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Exploring the World’s Cult Classic Cars

When it launched in 1955, the MGA represented a significant break with tradition. The new car, with its beautiful flowing lines, took the world by storm, and dragged MG out of the pre-war era and into the modern world.
Back in the early 1970s, there was nothing on the market quite like the Fiat X1/9. We look at the history of a car that was years ahead of its time, and in a class of its own.
The Renault Fuego was the epitome of French avant-garde ‘80s design, a four-seater coupe with charm and, in turbo form, plenty of oomph.
The rotary-engined NSU Ro80 was regarded by some as Europe’s best production saloon of the late 1960s. Voted Car of the Year for 1968 for its overall refinement as well as that smooth-as-silk Wankel engine, it could have changed the face of motoring forever.
Ford didn’t get much wrong in the 1960s. The Anglia 105E and Cortina were both runaway successes, while the Zephyr and Zodiac range catered admirably for the executive class. But the Corsair, built to fill a gap between the Cortina and the Z-cars, never caught the public’s imagination. This is the story of Ford’s odd one out.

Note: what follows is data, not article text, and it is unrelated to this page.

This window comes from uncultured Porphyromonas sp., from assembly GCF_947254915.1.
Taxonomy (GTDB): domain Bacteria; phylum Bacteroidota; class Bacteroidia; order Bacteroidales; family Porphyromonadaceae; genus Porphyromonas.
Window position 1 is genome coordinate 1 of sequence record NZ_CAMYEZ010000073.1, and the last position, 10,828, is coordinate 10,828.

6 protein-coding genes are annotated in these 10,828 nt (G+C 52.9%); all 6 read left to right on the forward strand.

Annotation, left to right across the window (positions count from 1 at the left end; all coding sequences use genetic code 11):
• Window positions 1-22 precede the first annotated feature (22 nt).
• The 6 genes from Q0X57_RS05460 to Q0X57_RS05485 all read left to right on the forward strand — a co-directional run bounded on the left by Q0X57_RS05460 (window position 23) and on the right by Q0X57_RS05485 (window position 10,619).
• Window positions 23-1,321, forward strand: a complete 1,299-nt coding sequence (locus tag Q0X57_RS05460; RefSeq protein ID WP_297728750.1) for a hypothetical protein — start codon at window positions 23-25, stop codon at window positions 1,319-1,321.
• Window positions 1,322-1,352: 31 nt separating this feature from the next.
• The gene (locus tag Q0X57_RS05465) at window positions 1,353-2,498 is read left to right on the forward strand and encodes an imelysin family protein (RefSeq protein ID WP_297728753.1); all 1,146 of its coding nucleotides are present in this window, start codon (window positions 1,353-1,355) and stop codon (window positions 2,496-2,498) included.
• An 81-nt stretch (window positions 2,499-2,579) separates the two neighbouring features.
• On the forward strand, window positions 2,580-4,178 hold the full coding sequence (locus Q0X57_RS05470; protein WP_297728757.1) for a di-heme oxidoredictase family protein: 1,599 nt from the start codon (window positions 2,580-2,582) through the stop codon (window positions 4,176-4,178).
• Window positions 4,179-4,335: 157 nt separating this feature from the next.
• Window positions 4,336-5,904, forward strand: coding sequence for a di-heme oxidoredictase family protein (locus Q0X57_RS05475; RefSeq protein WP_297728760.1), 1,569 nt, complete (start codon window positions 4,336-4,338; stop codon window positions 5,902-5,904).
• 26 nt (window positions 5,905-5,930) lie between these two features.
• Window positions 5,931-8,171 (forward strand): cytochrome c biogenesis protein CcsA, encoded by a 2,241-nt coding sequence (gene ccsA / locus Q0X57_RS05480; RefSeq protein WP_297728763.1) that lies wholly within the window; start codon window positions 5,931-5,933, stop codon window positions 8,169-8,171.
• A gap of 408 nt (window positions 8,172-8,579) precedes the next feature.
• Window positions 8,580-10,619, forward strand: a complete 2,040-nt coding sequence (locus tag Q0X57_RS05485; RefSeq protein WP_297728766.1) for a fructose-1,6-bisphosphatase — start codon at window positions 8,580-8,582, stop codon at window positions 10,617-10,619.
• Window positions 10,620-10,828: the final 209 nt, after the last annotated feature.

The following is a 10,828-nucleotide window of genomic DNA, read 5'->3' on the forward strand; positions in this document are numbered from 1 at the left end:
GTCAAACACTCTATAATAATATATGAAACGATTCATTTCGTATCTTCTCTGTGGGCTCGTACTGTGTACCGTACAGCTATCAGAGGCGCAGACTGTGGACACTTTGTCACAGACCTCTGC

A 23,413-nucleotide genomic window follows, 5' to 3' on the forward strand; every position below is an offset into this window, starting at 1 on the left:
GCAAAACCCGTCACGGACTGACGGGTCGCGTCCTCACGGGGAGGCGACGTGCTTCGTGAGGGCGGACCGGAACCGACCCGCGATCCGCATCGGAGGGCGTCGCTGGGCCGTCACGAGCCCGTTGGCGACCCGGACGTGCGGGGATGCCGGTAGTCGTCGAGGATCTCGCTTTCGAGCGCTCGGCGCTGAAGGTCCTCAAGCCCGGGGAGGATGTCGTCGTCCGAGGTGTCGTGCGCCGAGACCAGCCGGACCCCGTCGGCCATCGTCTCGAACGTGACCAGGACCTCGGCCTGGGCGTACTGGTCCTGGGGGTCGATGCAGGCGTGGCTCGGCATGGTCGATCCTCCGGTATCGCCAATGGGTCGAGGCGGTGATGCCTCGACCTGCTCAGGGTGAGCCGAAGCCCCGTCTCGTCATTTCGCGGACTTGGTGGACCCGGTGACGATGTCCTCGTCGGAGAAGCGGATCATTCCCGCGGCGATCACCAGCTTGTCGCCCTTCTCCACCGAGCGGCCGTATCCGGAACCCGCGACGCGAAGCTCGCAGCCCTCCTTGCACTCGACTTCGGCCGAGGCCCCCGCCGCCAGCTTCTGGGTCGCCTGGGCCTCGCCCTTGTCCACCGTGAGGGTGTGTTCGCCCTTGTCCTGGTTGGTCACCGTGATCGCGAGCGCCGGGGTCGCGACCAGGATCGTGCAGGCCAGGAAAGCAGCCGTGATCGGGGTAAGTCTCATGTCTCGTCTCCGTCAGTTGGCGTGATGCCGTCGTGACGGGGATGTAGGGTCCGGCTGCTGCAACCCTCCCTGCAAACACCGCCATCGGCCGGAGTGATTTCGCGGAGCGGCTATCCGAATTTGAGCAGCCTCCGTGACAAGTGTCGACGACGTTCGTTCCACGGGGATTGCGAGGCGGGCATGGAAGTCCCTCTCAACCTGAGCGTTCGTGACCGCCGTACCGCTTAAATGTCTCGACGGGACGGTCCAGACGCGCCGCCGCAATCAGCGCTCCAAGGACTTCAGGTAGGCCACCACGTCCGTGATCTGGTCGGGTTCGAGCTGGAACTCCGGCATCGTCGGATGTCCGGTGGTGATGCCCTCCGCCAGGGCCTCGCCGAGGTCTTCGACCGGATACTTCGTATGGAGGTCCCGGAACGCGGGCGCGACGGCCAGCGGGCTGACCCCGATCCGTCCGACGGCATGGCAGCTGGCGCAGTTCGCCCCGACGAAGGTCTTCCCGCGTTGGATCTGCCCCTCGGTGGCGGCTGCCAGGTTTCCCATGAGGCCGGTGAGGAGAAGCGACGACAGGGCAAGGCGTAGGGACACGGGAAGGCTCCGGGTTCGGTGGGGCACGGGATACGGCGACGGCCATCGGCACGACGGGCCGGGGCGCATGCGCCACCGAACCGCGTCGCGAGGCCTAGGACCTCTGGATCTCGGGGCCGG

The three-wheeled car was a very British phenomenon, a result of motoring laws that allowed anyone with a category A motorcycle licence to drive one. Tamworth-based Reliant took full advantage, with the Regal, Rialto and, most famously, the Robin providing affordable car-like motoring on three wheels. Nicknamed the ‘plastic pig’, we look at the history of the Reliant Robin as it celebrates
Put in charge of the newly-acquired Lincoln Motor Company, Edsel Ford famously said: ​​"Father made the most popular car in the world. I want to make the best car in the world.” When the Lincoln Continental was launched in 1939 it was the culmination of Edsel’s vision - an instant design classic that took its styling cues from European cars.

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